Silver Linings

Although there is much sadness to write about, I want to share a happy story. A happy story that had me shedding tears of love, gratitude & happiness. 

Jean-Sébastien wrote the post below on Facebook yesterday morning. Kelly, Scott, Jaymarie and I had been in chatting with him and Jan and the rest of the gang from Clowns Without Borders before our ferry trip to Chios. 

This restaurant has been my favorite on Lesvos this past week. My first night I didn’t have enough cash to cover my bill and they don’t take cards. The owner told me to pay it when I had it. I did, of course, the next night when I went for dinner 😊

Here is Jean-Sébastien’s post:

Last night, here in lesbos, in the restaurant or we have our habits with the team of “clowns without borders” – a traditional restaurant Greek held by two twin brothers who cooks so well and for nothing (fresh tuna steak 300 G + accompaniment for 6,50 €!?) -‘s arrival a first family of Syrian refugees, then a 2th, then a 3th, 4th, 5th…

One of the bosses asked my friend Sabine Choucair, Lebanese Clown, come and translate the map in Arabic. She’s so grown from family to family for their describe the menu, and little by little, the tables were covered with large plates full of food warm and abundant.

The faces tired and anxious are relaxed, the mouths are untied.

The restaurant to finished by bleed out, and we found “between us”, The team of the restaurant, the team of clowns and a Syrian family.

We communicated as we could in Greek, English, Arabic. Little by little we bonded, and I could even play with one of their son, Omar, who barely a few hours earlier, soaked in the arms of his mother, trying not to die drowned in a rubber boat overcrowded.

Omar was very serene, very inquisitive, full of energy, to move the legs in its combination too big for him, but dry at least.

He has even offered a few big smiles, these smiles that are so beautiful that your heart opens all alone, whether you like it or not.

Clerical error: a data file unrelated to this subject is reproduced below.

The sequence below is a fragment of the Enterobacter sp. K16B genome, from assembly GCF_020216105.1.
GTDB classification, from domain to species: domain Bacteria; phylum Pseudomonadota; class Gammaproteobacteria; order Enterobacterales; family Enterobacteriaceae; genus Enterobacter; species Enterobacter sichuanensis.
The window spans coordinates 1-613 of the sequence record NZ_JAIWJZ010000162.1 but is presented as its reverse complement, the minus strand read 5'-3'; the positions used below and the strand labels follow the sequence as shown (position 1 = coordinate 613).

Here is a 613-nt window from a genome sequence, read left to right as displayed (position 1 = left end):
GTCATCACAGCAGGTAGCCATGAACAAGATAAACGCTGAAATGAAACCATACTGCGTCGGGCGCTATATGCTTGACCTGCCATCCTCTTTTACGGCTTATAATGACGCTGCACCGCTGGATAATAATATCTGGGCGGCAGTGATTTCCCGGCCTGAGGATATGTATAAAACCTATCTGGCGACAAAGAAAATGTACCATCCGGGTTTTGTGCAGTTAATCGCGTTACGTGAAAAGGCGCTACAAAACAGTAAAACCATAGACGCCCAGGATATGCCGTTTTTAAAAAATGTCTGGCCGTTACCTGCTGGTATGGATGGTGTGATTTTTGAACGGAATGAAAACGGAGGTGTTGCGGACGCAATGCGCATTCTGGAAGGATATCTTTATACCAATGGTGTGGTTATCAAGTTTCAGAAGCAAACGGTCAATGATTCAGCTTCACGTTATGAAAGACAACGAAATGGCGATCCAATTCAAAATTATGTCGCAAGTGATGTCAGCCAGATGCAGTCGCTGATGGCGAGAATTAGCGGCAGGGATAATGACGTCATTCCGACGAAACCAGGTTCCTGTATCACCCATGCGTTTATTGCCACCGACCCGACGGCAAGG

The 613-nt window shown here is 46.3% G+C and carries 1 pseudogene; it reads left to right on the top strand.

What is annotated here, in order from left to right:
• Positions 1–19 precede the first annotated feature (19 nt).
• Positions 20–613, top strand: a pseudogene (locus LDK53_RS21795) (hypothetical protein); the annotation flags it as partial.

Omar has 3 months, and Omar’s fine.

Omar is the European tomorrow, with all due respect to all those who close their arms.

Welcome my grand, ahla w ‘ Sahla, welcome!

PS: when parents have wanted to pay the bill, the boss has refused. All is not lost in this complicated world…

All is not lost.

 

Jean-Sébastien and Omar, Lesvos, Greece


My dear readers, all is not lost ❤️

Ciao! 

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Day 2 

Day 2

Still on flight to Rome. Watched the documentary “He Named Me Malala”. Powerful story about not only Malala, but her amazing, heroic father, both whom spoke out against the Taliban. 

0912: Landed in Rome

0921: cleared immigration and customs

0935: checked the two big bags with supplies in to luggage storage at airport. No sense in schlepping them around. 

0950: on bus headed to main Termini in Rome. 

Rome Airport = most efficient international airport I’ve been through!

Napped from 1-3 and then a walk about town. 

Dinner next door to hostel. They had gluten free pasta!! So I had carbonara sauce. Oh my, so good!

As I was leaving restaurant I met Sarah and her son Sam. Brits living in Turkey. Literally on the coast just opposite to where I am going in Lesvos. There are no coincidences. 

A lovely chat with my new friend Rita from Lithuania. She’s on a short holiday to Rome. I am always amazed at how much Europeans know about our U.S. Politics, probably more than a lot of our young folks know. Both Sarah and Rita are concerned about the negative impact Donald Trump would have on our world if he were to become president. I concur. 

In bed and sound asleep by 10 pm. I awoke at 435 and ended up in a WhatsApp chat with Aisha, back to sleep around 6 and slept until 930. More tomorrow!